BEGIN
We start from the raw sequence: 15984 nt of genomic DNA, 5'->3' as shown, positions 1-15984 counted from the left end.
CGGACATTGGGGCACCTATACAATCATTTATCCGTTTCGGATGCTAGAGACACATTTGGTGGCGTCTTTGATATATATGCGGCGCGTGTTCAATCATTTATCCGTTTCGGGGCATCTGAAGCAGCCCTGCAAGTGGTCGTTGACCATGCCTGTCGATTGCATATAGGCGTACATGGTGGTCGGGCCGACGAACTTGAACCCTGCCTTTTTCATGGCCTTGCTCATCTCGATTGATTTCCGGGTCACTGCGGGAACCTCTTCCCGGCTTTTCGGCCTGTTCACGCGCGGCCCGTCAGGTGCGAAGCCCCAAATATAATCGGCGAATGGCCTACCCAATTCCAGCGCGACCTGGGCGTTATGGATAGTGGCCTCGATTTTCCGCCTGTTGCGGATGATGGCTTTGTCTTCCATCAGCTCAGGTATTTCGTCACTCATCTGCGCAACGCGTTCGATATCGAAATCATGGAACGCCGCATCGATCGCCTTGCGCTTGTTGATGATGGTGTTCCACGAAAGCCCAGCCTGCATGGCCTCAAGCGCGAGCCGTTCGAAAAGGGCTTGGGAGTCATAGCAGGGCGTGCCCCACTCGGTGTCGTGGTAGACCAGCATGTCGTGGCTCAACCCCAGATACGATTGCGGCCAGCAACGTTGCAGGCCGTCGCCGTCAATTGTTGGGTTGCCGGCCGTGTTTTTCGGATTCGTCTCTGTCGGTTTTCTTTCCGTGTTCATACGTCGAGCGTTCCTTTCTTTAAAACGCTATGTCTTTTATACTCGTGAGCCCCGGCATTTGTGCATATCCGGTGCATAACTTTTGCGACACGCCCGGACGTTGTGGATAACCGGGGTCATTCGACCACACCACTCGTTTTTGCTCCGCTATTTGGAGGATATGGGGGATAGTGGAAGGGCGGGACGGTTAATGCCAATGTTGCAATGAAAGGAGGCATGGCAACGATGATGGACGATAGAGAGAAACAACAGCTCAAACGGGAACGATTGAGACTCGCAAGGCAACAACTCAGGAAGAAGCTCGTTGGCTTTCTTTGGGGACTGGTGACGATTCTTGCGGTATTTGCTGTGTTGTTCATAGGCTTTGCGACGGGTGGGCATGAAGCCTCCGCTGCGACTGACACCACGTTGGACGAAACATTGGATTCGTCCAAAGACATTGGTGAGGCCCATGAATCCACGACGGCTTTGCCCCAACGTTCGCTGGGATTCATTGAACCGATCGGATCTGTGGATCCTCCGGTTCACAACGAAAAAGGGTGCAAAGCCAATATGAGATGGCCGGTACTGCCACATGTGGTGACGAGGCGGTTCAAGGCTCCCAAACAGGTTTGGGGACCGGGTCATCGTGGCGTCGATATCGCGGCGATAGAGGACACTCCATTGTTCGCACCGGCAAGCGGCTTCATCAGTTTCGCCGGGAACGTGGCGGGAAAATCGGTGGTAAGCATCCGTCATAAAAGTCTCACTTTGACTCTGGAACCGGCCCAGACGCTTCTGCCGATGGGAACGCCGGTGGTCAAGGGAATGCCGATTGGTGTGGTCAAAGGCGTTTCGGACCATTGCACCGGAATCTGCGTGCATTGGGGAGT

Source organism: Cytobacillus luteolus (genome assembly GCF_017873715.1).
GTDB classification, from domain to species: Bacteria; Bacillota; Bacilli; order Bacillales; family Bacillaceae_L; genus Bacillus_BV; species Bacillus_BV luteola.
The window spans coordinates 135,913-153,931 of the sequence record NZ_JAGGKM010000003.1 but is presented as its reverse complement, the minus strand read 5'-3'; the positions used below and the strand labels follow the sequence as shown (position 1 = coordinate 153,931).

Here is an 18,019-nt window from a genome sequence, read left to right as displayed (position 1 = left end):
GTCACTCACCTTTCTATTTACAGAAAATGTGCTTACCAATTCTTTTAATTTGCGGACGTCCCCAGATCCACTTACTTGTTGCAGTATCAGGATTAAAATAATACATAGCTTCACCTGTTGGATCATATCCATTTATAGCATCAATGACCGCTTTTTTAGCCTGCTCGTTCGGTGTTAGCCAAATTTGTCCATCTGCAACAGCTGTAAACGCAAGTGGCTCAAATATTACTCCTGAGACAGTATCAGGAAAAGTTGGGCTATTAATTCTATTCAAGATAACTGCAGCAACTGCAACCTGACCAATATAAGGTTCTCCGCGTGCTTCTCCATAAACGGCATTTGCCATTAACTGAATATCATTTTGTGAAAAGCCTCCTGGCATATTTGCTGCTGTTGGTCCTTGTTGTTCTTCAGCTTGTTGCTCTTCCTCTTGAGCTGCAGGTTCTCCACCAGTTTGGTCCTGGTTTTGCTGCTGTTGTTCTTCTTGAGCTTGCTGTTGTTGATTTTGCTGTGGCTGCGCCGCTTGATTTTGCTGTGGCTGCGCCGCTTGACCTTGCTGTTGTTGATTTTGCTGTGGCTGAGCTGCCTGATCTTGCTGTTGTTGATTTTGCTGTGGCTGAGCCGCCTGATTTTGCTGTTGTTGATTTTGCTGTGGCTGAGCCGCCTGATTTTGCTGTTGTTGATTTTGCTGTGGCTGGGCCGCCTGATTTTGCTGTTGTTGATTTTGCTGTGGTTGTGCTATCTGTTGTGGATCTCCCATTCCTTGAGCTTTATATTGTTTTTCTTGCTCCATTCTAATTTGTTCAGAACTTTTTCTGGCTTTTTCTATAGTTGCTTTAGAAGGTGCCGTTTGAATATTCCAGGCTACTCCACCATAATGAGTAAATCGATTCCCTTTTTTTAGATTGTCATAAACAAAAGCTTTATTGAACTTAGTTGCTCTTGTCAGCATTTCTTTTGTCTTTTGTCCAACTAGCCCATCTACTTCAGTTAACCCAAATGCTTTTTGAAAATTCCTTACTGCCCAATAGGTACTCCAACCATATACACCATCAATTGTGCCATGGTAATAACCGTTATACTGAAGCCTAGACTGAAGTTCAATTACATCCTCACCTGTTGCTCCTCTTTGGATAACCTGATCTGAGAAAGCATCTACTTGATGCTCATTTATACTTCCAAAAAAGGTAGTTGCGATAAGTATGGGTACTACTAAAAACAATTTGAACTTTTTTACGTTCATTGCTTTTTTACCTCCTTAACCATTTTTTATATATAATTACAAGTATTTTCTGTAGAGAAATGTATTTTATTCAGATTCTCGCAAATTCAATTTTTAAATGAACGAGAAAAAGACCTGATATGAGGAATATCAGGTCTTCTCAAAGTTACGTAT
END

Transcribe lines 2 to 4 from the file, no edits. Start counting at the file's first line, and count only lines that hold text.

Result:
CGGACATTGGGGCACCTATACAATCATTTATCCGTTTCGGATGCTAGAGACACATTTGGTGGCGTCTTTGATATATATGCGGCGCGTGTTCAATCATTTATCCGTTTCGGGGCATCTGAAGCAGCCCTGCAAGTGGTCGTTGACCATGCCTGTCGATTGCATATAGGCGTACATGGTGGTCGGGCCGACGAACTTGAACCCTGCCTTTTTCATGGCCTTGCTCATCTCGATTGATTTCCGGGTCACTGCGGGAACCTCTTCCCGGCTTTTCGGCCTGTTCACGCGCGGCCCGTCAGGTGCGAAGCCCCAAATATAATCGGCGAATGGCCTACCCAATTCCAGCGCGACCTGGGCGTTATGGATAGTGGCCTCGATTTTCCGCCTGTTGCGGATGATGGCTTTGTCTTCCATCAGCTCAGGTATTTCGTCACTCATCTGCGCAACGCGTTCGATATCGAAATCATGGAACGCCGCATCGATCGCCTTGCGCTTGTTGATGATGGTGTTCCACGAAAGCCCAGCCTGCATGGCCTCAAGCGCGAGCCGTTCGAAAAGGGCTTGGGAGTCATAGCAGGGCGTGCCCCACTCGGTGTCGTGGTAGACCAGCATGTCGTGGCTCAACCCCAGATACGATTGCGGCCAGCAACGTTGCAGGCCGTCGCCGTCAATTGTTGGGTTGCCGGCCGTGTTTTTCGGATTCGTCTCTGTCGGTTTTCTTTCCGTGTTCATACGTCGAGCGTTCCTTTCTTTAAAACGCTATGTCTTTTATACTCGTGAGCCCCGGCATTTGTGCATATCCGGTGCATAACTTTTGCGACACGCCCGGACGTTGTGGATAACCGGGGTCATTCGACCACACCACTCGTTTTTGCTCCGCTATTTGGAGGATATGGGGGATAGTGGAAGGGCGGGACGGTTAATGCCAATGTTGCAATGAAAGGAGGCATGGCAACGATGATGGACGATAGAGAGAAACAACAGCTCAAACGGGAACGATTGAGACTCGCAAGGCAACAACTCAGGAAGAAGCTCGTTGGCTTTCTTTGGGGACTGGTGACGATTCTTGCGGTATTTGCTGTGTTGTTCATAGGCTTTGCGACGGGTGGGCATGAAGCCTCCGCTGCGACTGACACCACGTTGGACGAAACATTGGATTCGTCCAAAGACATTGGTGAGGCCCATGAATCCACGACGGCTTTGCCCCAACGTTCGCTGGGATTCATTGAACCGATCGGATCTGTGGATCCTCCGGTTCACAACGAAAAAGGGTGCAAAGCCAATATGAGATGGCCGGTACTGCCACATGTGGTGACGAGGCGGTTCAAGGCTCCCAAACAGGTTTGGGGACCGGGTCATCGTGGCGTCGATATCGCGGCGATAGAGGACACTCCATTGTTCGCACCGGCAAGCGGCTTCATCAGTTTCGCCGGGAACGTGGCGGGAAAATCGGTGGTAAGCATCCGTCATAAAAGTCTCACTTTGACTCTGGAACCGGCCCAGACGCTTCTGCCGATGGGAACGCCGGTGGTCAAGGGAATGCCGATTGGTGTGGTCAAAGGCGTTTCGGACCATTGCACCGGAATCTGCGTGCATTGGGGAGT

Source organism: Cytobacillus luteolus (genome assembly GCF_017873715.1).
GTDB classification, from domain to species: Bacteria; Bacillota; Bacilli; order Bacillales; family Bacillaceae_L; genus Bacillus_BV; species Bacillus_BV luteola.